Court Square is the “living room” for Downtown Memphis and is well located to serve as the
focal point for the downtown neighborhood and ultimately provide a critical linkage to the
riverfront. Significant investment in this space will be critical to leverage additional private
investment around its perimeter. This resource should be model civic open space.
Demonstration Block Alleys (Barbaro Alley, Center Lane, and November 6 th Alley)
Because of the significant public and private investment being directed at the Demonstration
Block, revitalization should also include the alleys located within this area. These alleys
include Barbaro Alley, Center Lane and November 6 th Alley.
Public investment in the demonstration block of the Main Street Mall (between Union and
Gayoso) is well underway. “Gayoso Place” could be a significant new open space that pro-
vides value and incentive to surrounding private investment.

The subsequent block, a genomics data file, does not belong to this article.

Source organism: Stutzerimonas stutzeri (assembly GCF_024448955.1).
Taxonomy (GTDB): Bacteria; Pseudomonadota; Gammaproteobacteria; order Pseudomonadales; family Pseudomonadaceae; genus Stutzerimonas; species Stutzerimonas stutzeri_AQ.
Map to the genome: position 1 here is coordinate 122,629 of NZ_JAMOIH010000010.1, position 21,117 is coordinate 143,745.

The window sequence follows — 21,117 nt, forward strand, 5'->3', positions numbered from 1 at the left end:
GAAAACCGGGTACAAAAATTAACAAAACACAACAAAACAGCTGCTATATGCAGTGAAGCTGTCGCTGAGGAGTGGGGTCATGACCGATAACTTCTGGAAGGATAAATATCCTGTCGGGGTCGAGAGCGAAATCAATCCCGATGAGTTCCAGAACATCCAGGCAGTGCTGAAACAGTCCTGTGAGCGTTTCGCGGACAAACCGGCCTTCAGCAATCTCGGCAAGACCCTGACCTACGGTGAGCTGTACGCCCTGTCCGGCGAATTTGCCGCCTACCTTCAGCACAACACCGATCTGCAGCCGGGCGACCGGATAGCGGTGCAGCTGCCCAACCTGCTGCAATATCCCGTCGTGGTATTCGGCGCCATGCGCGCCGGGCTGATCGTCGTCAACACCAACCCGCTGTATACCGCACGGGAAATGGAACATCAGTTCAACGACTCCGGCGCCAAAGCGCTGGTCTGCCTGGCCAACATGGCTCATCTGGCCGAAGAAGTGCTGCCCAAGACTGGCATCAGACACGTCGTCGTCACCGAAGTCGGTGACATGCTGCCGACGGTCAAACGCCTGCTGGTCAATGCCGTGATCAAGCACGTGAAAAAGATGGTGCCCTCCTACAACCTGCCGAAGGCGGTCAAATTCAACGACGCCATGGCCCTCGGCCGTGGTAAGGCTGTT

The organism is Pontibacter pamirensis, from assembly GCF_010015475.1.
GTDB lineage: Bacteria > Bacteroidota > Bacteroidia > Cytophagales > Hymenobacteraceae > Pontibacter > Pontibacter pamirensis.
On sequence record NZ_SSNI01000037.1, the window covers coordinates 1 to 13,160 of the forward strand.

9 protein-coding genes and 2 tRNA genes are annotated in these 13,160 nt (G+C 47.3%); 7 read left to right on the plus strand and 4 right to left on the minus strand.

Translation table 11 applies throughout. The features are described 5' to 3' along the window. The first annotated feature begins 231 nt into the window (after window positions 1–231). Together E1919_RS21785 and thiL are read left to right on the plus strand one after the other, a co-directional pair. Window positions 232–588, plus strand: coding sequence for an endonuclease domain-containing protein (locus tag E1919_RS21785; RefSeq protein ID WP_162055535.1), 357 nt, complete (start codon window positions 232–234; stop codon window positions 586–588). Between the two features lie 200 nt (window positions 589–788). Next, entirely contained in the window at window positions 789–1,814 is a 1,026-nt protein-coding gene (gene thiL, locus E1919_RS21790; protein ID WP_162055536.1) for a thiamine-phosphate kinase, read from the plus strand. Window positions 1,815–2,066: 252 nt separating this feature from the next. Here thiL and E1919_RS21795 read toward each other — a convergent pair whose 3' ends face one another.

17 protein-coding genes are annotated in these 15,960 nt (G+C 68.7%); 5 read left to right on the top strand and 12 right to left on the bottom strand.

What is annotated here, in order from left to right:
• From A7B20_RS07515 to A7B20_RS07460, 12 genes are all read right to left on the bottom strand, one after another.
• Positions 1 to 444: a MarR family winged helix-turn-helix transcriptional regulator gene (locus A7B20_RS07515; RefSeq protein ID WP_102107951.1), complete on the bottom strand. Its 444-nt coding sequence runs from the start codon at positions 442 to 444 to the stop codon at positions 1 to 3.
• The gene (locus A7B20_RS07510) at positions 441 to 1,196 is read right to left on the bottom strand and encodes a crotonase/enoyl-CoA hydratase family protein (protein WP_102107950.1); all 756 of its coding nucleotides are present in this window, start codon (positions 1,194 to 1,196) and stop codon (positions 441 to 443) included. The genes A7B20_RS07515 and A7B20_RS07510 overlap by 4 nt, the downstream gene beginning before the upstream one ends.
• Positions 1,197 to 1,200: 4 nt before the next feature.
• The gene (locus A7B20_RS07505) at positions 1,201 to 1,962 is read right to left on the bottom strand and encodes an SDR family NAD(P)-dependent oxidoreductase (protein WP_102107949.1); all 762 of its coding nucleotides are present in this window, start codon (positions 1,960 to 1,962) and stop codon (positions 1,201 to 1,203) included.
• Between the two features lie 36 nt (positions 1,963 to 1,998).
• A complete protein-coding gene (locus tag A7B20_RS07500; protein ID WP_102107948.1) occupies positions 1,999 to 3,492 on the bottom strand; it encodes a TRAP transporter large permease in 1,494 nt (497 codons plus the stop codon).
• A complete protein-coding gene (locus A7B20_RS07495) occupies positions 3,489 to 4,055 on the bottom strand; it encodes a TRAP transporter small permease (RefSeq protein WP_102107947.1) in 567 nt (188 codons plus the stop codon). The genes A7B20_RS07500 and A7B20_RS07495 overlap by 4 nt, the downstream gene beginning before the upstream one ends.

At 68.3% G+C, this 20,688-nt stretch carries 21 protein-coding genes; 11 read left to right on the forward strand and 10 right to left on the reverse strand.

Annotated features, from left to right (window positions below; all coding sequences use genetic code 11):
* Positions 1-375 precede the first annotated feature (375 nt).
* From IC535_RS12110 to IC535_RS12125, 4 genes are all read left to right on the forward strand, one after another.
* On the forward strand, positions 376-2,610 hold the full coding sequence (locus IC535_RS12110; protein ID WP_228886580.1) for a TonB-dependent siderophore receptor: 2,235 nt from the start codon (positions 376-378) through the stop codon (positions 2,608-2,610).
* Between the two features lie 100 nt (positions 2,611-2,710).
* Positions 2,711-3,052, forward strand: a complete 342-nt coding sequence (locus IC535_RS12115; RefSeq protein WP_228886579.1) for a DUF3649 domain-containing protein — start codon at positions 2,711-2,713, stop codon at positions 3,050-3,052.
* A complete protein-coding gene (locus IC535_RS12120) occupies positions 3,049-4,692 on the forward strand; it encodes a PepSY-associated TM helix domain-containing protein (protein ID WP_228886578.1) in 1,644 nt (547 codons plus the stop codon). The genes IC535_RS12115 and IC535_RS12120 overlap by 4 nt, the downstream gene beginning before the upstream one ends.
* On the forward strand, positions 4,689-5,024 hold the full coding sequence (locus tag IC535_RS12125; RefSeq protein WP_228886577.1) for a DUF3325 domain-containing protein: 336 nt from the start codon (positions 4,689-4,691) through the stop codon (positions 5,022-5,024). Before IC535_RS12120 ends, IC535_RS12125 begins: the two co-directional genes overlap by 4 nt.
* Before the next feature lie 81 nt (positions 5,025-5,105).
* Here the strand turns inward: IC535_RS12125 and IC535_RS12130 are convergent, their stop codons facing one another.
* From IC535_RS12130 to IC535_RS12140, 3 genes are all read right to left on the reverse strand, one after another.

Front Street (Between Poplar and Union)
There is an opportunity to transform Front Street into a grand boulevard, particularly between
Poplar and Union Avenues. Because the master plan for the riverfront is well underway and
because Front Street provides the interface between downtown and the riverfront, the design
of the streetscape improvements should be an immediate priority (construction should be
concurrent with adjacent riverfront improvements). It is critical that these improvements be
coordinated with any new development associated with the riverfront.
South Main Street (Between Linden and St. Paul)
There is already significant investment in the form of residential development, shops and
restaurants along South Main Street, particularly between Huling and St. Paul. Streetscape
improvements to these three blocks and, ultimately, all of South Main Street will make a sig-
nificant impact in linking the South Main District with the downtown core and further encourag-
ing private development.
Poplar Avenue (between Front and Second)
Poplar Avenue is a primary gateway into downtown and the riverfront area. The blocks be-
tween Second and Front Streets are particularly important as visitors approach downtown